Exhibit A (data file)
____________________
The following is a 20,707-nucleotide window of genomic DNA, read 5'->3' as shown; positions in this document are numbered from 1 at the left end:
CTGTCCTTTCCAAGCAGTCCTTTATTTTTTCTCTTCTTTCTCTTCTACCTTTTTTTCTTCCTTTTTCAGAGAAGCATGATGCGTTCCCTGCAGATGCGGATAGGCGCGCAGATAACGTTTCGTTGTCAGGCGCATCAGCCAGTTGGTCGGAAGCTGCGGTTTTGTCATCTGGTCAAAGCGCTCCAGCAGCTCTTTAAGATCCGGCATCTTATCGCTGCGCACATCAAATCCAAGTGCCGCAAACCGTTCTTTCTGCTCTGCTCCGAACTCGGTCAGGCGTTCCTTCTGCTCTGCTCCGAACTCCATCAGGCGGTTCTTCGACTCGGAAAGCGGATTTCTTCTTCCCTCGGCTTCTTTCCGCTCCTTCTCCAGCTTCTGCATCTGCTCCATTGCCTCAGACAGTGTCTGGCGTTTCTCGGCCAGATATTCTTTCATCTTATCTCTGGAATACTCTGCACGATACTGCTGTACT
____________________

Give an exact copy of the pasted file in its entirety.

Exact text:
The following is a 20,707-nucleotide window of genomic DNA, read 5'->3' as shown; positions in this document are numbered from 1 at the left end:
CTGTCCTTTCCAAGCAGTCCTTTATTTTTTCTCTTCTTTCTCTTCTACCTTTTTTTCTTCCTTTTTCAGAGAAGCATGATGCGTTCCCTGCAGATGCGGATAGGCGCGCAGATAACGTTTCGTTGTCAGGCGCATCAGCCAGTTGGTCGGAAGCTGCGGTTTTGTCATCTGGTCAAAGCGCTCCAGCAGCTCTTTAAGATCCGGCATCTTATCGCTGCGCACATCAAATCCAAGTGCCGCAAACCGTTCTTTCTGCTCTGCTCCGAACTCGGTCAGGCGTTCCTTCTGCTCTGCTCCGAACTCCATCAGGCGGTTCTTCGACTCGGAAAGCGGATTTCTTCTTCCCTCGGCTTCTTTCCGCTCCTTCTCCAGCTTCTGCATCTGCTCCATTGCCTCAGACAGTGTCTGGCGTTTCTCGGCCAGATATTCTTTCATCTTATCTCTGGAATACTCTGCACGATACTGCTGTACT